Seton is credited with setting the foundation for the Boy Scouts. After surviving his own cruel up bringing he desperately wanted to provide young men with compassionate guidance, not abuse.
This should be mandatory reading for some boys at the age of 10.
My 1927 copy seams to be much like the first ed. it's bespeckled with lots of Seton's little sketches throughout.

This Puritan upbringing has its good points and its bad, toughness has to be experienced and there is only one way to do that... experience it! The discussion currently floating questions how much coddling is too much, and how to prepare young people to be adults. Since we seem to be drifting toward a world where conflict is more likely than not, should we not consider mandatory conscription?
Don't confuse toughness with conservative a-holiness; it is possible to be a compassionate tough person.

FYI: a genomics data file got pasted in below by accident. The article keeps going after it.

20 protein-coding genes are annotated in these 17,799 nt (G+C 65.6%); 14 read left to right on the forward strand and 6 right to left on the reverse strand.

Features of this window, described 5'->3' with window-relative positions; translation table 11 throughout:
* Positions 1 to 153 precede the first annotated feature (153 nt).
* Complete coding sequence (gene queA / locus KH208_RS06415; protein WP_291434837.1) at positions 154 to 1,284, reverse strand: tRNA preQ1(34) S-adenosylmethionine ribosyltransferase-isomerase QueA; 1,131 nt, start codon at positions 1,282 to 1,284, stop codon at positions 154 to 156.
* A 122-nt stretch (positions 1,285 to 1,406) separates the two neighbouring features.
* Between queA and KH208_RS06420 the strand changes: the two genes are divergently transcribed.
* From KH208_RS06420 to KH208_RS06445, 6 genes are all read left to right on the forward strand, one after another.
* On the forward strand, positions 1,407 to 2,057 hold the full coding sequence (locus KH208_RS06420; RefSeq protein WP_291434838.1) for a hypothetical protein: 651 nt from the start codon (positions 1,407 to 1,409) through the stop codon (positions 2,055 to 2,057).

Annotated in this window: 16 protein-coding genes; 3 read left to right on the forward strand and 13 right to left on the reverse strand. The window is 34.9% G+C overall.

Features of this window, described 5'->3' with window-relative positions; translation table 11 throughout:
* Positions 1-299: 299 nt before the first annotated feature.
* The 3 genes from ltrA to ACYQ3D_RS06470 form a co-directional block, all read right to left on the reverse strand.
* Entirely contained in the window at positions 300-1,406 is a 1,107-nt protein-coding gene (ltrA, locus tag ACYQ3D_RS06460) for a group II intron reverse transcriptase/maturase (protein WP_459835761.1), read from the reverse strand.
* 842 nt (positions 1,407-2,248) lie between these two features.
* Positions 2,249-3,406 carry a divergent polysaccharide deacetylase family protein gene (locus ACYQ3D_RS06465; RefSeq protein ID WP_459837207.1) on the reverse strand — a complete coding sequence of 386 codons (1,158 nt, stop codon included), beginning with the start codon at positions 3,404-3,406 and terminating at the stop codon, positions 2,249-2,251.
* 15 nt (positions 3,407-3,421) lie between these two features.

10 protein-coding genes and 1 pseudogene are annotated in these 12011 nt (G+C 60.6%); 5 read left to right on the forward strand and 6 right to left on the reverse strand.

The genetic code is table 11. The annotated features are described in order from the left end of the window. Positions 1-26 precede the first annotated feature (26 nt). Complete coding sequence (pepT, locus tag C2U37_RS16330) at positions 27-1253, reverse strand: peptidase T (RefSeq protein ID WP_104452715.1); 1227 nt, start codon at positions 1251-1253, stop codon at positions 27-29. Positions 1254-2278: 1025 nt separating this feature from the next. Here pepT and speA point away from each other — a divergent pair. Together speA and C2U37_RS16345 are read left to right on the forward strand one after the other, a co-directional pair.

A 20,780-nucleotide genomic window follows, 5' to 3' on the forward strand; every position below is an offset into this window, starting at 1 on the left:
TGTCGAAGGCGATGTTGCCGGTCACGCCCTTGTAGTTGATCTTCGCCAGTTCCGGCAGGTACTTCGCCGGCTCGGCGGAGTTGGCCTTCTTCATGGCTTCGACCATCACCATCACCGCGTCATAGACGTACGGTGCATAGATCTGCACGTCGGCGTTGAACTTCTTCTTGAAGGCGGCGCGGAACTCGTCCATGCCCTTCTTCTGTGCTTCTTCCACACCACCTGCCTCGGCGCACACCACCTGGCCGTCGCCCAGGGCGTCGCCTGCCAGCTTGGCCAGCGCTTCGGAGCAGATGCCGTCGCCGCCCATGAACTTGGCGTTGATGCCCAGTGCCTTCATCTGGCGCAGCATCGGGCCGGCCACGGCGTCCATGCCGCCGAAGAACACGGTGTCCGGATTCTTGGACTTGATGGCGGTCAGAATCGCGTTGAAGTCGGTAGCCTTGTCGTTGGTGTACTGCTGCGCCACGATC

"Don't Hurt People and Don't Take Their Stuff"

Because it is part "how to" part "old guy telling stories" and part "remember the stupid shit we did" it takes a while longer to "set the stage."

Sam drives me crazy; I hate people like this; they revel in being a-holes. In the beginning Sam is not a good friend and is not a good person, he sets the tone for everything and it is only Yan's internal fortitude that steers himself away (most of the time) from Sam's evil influence.At the end he becomes a more trustworthy friend.
This "I'm better than you" false bravado it eerily familiar; it sounds exactly like millennial/donald speak. "I'm the greatest," "if you even show me what your doing you must be challenging me," if you show me what your doing I need to belittle it... you know the type.